A New South Wales judge has been urged not to deliver a “crushing” sentence to a man who sold $17 million worth of drugs on the dark web, as he had become “desensitized” by computer games.
Cody Ward aka NSWGreat pleaded guilty last year to importing commercial quantities of border-controlled drugs and shipping them through the post disguised as lollies.
He was arrested at his Callala Beach home on the NSW south coast in February 2019, along with his co-accused, sisters Shanese and Patricia Koullias, then aged 24 and 20.
During his sentencing hearing in Sydney’s Downing Centre District Court on Friday, Cody Ward’s barrister described the 26-year-old as a “model prisoner” whose crimes were motivated by “seeking acceptance” after being “plagued” by social anxiety throughout his years at school.
“This did not involve bikie gangs or weapons or corruption,” defence barrister Kieran Ginges said.
“This is one man who played Grand Theft Auto while being isolated in the school yard.
“The world of a young man who had no real concept of what he was doing … he was desensitised … he didn’t really appreciate the affects that these drugs could have on people.”
Money not the motive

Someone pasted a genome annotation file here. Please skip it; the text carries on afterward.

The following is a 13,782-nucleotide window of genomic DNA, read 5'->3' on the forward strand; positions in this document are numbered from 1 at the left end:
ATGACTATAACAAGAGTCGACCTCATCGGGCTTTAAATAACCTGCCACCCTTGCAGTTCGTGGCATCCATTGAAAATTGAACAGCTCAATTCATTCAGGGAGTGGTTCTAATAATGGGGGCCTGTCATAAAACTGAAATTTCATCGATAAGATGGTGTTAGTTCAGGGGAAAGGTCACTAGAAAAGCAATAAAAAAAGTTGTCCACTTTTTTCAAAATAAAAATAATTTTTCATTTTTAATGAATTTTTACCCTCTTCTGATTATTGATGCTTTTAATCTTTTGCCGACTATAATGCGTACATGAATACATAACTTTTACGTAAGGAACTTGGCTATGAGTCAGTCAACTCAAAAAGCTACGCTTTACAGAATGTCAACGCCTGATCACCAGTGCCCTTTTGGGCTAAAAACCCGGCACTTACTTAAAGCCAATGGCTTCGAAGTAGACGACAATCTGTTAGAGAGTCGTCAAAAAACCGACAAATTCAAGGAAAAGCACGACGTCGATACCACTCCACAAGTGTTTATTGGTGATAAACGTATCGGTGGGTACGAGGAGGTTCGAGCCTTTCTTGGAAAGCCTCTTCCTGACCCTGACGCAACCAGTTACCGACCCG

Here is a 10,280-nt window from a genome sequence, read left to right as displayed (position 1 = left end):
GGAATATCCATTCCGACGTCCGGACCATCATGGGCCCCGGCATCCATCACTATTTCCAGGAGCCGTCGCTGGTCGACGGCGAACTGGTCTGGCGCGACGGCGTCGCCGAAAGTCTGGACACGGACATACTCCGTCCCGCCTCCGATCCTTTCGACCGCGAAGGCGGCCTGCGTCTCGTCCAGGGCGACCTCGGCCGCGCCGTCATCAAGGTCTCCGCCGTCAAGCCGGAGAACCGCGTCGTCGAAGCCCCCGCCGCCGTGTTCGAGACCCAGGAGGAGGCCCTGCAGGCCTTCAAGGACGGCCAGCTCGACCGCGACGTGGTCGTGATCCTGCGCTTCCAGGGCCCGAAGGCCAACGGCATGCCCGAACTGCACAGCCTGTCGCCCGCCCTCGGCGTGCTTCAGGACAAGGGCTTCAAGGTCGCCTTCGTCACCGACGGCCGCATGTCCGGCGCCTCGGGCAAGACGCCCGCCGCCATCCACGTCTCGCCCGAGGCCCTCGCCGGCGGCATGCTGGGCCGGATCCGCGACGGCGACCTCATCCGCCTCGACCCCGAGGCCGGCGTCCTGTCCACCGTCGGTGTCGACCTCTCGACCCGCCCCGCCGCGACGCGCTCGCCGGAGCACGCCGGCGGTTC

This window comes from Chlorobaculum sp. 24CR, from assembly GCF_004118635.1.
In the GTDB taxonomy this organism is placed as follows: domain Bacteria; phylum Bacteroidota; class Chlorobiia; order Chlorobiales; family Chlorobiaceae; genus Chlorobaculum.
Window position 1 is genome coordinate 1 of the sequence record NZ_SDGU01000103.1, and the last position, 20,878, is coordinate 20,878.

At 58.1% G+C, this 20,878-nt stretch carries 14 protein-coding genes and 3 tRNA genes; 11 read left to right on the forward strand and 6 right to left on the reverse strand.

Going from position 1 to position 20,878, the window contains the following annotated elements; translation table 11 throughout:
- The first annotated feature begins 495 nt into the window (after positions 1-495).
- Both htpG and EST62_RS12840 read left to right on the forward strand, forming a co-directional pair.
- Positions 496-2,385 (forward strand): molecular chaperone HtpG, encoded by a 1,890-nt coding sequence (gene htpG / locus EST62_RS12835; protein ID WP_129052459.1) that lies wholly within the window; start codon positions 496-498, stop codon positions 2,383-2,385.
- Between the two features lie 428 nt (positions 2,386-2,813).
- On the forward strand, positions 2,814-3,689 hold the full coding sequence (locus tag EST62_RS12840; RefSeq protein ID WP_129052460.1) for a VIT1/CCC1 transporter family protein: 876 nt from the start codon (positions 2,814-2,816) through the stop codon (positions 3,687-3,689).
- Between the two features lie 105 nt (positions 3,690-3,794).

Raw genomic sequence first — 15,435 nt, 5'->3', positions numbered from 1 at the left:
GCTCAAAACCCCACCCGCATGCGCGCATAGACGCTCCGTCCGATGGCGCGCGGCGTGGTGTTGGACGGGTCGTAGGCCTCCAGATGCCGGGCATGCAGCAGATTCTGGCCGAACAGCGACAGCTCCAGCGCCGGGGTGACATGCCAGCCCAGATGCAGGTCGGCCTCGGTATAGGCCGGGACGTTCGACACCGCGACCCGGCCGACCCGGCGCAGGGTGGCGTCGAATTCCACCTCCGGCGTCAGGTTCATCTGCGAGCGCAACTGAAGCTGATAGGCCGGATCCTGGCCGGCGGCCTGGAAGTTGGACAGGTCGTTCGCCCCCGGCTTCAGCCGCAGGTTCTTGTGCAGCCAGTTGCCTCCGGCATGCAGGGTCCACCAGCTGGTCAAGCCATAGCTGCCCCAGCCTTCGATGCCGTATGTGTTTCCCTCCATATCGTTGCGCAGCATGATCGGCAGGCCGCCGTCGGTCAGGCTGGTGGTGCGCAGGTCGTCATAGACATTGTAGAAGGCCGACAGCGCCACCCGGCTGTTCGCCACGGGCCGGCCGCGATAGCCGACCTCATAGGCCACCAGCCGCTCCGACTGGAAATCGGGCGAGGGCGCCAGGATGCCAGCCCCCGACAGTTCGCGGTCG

Mr Ginges told Judge Robyn Tupman his client was not a “drug lord” and urged her to consider his age and “lack of criminality”.
“[The operation] wasn’t that sophisticated,” Mr Ginges said.
“He bought some fake IDs and PO Box … [he used] tools of trade which, for him, were very simplistic.
“He wasn’t doing it to make money, it was a by-product.
The court was told at the time Mr Ward was arrested he owned a second-hand Mercedes Benz worth $70,000, a Maserati that cost him $7,000 and a Mitsubishi Evo worth $15,000.
His barrister urged Judge Tupman to consider his good prospects of rehabilitation and claimed his client had been sober during his time in prison.
“He’s off the drugs he was taking while he was offending and he has really continued on that path of redemption,” Mr Ginges said.
“He’s attending church, meditating, he’s doing things whereby he’s gaining an insight into his greater frailties.
“I would urge your honour give him the greatest appropriate leniency in all of the circumstances.”
Maintained his rating online
The Crown prosecutor asked Judge Tupman not to discount the ongoing nature of Mr Ward’s drug operation.
“In terms of the motivation for offending, perhaps his social isolation was an entry point but profit was the primary motivation for continuing the offending,” the Crown said.
“He had the wherewithal to continue the sophisticated operation.
“And [he had] the clarity of thought to maintain his rating and reputation as an online seller of drugs to remain a preferred source.”
Mr Ward did not apply for bail and it was formally refused.
He is due to be sentenced in Downing Centre District Court on the 23rd of April.
His co-accused Shanese Koullias was previously sentenced earlier in February to eight years in prison with a four-year non parole period.
Her younger sister Patricia Koullias received a three-year prison sentence in December with a non parole period of 22 months.